Germany's banking sector proved its strength during the financial crisis, but needs to examine its business model to increase stability in the future, Bundesbank board member Andreas Dombret told AFP in an interview.
Dombret, in charge of banking and financial supervision at the German central bank, called on banks to diversify their revenue sources, which are currently too dependent on interest rates, and cut costs.
"Fundamentally speaking, German banks can't all be lumped together in the same basket. Germany's three-pillar banking sector model (private, public and cooperative) has proved its worth during the financial crisis and contributed to a stabilisation of the banking landscape," Dombret said.
And German banks had increased their ability to withstand risks, he added.
"Even before last year's stress tests, they significantly beefed up their own capital. The stress tests showed that all major German banks had sufficient own capital to withstand a substantial economic shock."
Nevertheless, Dombret said he saw room for improvement in the profitability of many German banks.
"The frequently high dependence on interest income is a drag on banks' profitability, particularly during a long period of low interest rates. For this reason alone, banks must take a look at their business models," Dombret said.
He suggested banks should look for alternative sources of income or increase their commission income.
- No taboos -
"And on the expenditure side, a starting point for cutting costs could be their still very large branch networks. Mergers shouldn't be a taboo, either, if two strong partners can find themselves," Dombret said.
The Bundesbank board member said an important factor in the creation of a European Banking Union was to have a sole supervisory authority which applies the same high standards to all banks, no matter in which country they are based.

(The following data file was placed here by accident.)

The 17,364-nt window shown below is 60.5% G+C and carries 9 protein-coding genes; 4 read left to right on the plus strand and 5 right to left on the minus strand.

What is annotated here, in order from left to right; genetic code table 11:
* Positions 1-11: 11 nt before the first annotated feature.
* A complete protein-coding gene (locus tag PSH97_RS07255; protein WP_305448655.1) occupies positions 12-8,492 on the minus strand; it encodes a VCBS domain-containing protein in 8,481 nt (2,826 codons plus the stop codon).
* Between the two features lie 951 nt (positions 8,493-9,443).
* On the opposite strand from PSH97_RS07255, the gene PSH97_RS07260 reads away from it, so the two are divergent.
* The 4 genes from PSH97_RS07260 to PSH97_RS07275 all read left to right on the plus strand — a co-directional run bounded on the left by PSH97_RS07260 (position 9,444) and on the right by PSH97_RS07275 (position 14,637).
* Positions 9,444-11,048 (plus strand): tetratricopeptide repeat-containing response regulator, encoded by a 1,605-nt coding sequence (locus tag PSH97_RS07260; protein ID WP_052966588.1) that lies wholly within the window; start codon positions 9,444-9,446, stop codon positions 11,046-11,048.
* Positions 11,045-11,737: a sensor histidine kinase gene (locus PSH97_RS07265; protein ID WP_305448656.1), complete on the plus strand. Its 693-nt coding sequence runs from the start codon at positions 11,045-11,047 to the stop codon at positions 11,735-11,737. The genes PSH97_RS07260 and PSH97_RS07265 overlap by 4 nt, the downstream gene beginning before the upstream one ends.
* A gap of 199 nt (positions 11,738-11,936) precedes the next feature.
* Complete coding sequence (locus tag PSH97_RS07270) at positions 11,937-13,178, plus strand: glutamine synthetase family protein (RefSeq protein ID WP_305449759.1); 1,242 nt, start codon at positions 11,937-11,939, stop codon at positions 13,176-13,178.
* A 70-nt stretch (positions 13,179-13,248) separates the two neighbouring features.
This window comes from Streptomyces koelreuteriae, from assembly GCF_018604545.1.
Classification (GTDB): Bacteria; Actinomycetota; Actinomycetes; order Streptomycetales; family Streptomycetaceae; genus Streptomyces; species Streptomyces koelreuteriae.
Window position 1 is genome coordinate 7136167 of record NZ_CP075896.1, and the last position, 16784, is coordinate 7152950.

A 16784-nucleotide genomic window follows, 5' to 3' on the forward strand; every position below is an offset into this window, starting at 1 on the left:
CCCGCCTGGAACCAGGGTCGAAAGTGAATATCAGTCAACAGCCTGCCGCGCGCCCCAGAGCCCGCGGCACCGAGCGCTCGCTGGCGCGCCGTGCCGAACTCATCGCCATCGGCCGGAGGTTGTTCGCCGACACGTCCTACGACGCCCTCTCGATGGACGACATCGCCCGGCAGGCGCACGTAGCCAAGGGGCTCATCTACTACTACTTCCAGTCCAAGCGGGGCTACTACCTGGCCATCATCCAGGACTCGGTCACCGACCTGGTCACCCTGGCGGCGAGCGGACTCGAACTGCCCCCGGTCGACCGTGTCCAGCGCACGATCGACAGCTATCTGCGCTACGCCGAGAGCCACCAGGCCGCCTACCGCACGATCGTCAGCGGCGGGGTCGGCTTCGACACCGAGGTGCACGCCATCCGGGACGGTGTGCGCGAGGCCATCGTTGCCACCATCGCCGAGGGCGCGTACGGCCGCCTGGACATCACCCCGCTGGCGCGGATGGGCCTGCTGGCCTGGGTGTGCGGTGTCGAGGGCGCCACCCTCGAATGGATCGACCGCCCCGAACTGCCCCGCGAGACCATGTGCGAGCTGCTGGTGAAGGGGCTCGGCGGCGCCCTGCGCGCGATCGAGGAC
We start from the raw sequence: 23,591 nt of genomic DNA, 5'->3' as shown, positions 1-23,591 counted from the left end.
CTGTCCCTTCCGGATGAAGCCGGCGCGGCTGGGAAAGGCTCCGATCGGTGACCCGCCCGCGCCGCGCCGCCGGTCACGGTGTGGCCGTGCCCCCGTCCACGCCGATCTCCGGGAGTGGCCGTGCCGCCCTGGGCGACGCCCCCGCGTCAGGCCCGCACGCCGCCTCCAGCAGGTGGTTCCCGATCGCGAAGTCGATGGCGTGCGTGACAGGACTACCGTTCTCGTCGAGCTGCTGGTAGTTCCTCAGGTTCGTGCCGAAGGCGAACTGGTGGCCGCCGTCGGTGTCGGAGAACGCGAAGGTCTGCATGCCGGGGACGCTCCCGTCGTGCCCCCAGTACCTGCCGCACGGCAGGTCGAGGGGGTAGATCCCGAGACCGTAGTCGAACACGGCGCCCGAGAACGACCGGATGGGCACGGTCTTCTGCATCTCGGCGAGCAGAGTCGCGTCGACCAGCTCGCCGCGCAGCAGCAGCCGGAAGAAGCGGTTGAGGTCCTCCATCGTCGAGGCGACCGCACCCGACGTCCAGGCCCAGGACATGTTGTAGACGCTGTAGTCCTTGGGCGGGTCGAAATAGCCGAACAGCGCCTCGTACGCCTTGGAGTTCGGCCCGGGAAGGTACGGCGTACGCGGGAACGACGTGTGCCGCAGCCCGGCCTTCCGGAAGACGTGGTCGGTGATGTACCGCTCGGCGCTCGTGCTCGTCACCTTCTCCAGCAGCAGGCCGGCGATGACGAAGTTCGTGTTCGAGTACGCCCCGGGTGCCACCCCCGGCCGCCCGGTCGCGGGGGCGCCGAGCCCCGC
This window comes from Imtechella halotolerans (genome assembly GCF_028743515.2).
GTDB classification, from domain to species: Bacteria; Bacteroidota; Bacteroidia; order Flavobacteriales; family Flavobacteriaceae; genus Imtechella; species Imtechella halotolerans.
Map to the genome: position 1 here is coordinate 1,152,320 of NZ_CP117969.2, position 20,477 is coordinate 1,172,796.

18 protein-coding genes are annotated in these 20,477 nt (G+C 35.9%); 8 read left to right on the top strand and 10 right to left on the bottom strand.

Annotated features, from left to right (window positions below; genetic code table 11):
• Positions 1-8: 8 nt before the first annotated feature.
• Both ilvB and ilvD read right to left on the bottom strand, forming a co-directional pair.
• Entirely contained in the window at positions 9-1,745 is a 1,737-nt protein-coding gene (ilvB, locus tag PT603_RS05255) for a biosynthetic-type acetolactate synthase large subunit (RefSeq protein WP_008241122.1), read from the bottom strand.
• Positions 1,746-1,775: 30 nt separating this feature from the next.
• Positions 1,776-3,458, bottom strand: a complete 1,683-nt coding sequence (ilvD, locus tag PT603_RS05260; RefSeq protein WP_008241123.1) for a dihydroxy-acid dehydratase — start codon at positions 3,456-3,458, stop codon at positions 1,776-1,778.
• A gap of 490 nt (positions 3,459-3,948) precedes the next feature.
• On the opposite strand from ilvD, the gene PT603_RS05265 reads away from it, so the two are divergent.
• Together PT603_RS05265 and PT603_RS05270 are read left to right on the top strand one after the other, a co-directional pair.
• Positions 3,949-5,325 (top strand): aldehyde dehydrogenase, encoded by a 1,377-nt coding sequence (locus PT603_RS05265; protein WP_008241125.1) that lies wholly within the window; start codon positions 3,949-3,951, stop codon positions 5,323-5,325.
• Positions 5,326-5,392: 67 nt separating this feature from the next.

"Not only the German, but all European banks will have to meet these new requirements," Dombret said.
Under the new Single Supervisory Mechanism (SSM), set up within the European Central Bank, the ECB will be directly responsible for supervising 120 of the region's biggest banks, while 3,400 smaller institutes will continue to be supervised directly by the national authorities of the countries concerned.
Traditionally in Germany, politicians sit on the supervisory boards of the public-sector regional banks or "Landesbanken", or occupy top management positions in savings banks.
Asked about the strong political influence on the German banking sector, Dombret said that it was not "fundamentally in the spirit of a market economy."
"Experience has shown that the state is not the better banker," he added.
One reason why Europe's financial crisis lasted so long was that governments were forced to bail out their country's major banks to avert a possible domino effect across the sector. But in rescuing the banks, the states risked increasing their already heavy debt burdens even further.
"During the crisis, the lines between states and banks were blurred. It's all the more important to create structures, where even large banks can fail without jeopardising the entire financial system," he said.
"We've made a lot of progress, both on a global and European level, but we're still a long way from reaching the finishing line."